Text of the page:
- Understanding Solid Objects
- Understanding Sketching Techniques
- 3.1 Technique of Lines
- 3.2 Sketching Straight Lines
- 3.3 Sketching Circles, Arcs, and Ellipses
- 3.4 Maintaining Proportions
- 3.5 One-View Drawings
- 3.6 Pictorial Sketching
- 3.7 Projection Methods
- 3.8 Axonometric Projection
- 3.9 Isometric Projection
- 3.10 Isometric Drawings
- 3.11 Making an Isometric Drawing
- 3.12 Offset Location Measurements
- 3.13 Hidden Lines and Centerlines
- 3.14 Angles in Isometric
- 3.15 Irregular Objects
- 3.16 Curves in Isometric
- 3.17 True Ellipses in Isometric
- 3.18 Orienting Ellipses in Isometric Drawings
- 3.19 Drawing Isometric Cylinders
- 3.20 Screw Threads in Isometric
- 3.21 Arcs in Isometric
- 3.22 spheres in Isometric
- 3.23 Oblique Sketches
- 3.24 Length of Receding Lines
- 3.25 Choice of Position in Oblique Drawings
- 3.26 Ellipses for Oblique Drawings
- 3.27 Angles in Oblique Projection
- 3.28 Sketching Assemblies
- 3.29 Sketching Perspectives
- 3.30 Curves and Circles in Perspective
- 3.31 Shading
- 3.32 Computer Graphics
- 3.33 Drawing on Drawing
- Key Words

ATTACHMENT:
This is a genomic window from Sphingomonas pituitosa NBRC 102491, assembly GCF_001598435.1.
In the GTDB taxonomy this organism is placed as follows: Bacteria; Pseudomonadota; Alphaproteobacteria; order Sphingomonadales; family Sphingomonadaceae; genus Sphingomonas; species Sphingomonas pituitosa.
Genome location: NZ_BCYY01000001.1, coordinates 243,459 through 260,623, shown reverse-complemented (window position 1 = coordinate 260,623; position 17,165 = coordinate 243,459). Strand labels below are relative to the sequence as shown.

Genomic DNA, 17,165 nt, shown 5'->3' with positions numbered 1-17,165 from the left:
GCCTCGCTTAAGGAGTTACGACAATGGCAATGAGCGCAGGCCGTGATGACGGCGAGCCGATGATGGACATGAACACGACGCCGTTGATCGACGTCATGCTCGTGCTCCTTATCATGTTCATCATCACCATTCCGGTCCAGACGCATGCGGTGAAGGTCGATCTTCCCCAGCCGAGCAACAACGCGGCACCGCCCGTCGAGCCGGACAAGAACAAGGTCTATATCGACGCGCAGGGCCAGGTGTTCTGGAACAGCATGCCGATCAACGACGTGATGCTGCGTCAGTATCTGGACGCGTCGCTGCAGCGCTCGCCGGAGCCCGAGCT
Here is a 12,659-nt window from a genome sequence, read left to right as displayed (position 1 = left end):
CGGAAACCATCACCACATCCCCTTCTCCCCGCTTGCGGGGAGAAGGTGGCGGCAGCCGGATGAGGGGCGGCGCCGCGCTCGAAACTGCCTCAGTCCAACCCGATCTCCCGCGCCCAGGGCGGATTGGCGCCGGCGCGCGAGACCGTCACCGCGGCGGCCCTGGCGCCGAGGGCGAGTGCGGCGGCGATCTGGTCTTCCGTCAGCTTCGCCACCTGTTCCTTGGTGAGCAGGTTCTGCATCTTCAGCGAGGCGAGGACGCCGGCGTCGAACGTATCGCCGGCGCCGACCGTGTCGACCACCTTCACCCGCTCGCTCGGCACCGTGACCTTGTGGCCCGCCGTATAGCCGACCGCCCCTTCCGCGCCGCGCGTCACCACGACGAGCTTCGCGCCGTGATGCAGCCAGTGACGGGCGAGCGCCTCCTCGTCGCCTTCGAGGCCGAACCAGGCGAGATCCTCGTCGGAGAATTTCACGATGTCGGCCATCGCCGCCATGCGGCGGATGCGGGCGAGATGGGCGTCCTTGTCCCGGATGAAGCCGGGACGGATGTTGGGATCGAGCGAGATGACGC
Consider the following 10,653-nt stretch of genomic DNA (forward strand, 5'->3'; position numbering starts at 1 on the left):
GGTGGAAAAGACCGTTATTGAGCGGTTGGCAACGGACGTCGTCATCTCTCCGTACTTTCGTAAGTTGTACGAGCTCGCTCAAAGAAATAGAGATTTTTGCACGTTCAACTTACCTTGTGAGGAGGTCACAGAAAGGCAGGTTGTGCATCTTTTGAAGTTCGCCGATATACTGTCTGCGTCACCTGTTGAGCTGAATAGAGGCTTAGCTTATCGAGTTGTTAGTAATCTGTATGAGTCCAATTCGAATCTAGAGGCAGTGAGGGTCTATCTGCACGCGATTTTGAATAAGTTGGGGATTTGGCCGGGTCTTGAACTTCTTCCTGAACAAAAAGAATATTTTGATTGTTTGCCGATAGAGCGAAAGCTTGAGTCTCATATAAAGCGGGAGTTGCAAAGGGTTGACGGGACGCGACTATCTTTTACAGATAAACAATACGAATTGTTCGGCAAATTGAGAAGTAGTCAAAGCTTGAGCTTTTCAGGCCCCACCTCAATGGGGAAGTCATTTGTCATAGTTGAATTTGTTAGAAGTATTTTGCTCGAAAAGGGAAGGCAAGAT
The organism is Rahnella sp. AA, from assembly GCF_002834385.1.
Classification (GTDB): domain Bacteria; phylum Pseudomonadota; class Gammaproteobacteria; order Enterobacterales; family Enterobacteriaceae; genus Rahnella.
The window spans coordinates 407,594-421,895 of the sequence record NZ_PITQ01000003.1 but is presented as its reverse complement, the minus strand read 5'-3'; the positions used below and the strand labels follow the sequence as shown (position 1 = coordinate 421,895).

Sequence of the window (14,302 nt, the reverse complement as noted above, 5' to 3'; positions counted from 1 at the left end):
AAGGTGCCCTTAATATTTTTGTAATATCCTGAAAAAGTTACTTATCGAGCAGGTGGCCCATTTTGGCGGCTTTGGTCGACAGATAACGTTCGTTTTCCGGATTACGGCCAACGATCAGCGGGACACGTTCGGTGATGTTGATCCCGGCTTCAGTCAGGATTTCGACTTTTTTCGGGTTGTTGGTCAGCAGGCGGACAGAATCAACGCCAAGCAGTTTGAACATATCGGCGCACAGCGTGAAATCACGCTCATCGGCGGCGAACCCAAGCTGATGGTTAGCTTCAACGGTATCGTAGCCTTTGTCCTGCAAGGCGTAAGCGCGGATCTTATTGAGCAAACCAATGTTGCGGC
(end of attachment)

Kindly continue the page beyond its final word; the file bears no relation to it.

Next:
- Chapter Summary
- Worksheets
- Review Questions
- Sketching Exercises

## 3.22 spheres in Isometric

The isometric drawing of any curved surface can be constructed from all lines that can be drawn on that surface. For spheres, select the great circles (circles cut by any plane through the center) as the lines on the surface. Because all great circles, except those that are perpendicular or parallel to the plane of projection, are shown as ellipses having equal major axes, they enclose a circle whose diameter is the major axis of the ellipse.

Figure 3.54 shows two given views of a sphere enclosed in a construction cube. Next, an isometric of a great circle is drawn in a plane parallel to one face of the cube. There is no need to draw the ellipse, since only the points on the diagonal located by measurements *a* are needed to establish the ends of the major axis and thus to determine the radius of the sphere.

**3.54** Isometric of a Sphere

In the resulting isometric drawing, the diameter of the circle is times the actual diameter of the sphere. The isometric projection is simply a circle whose diameter is equal to the true diameter of the sphere.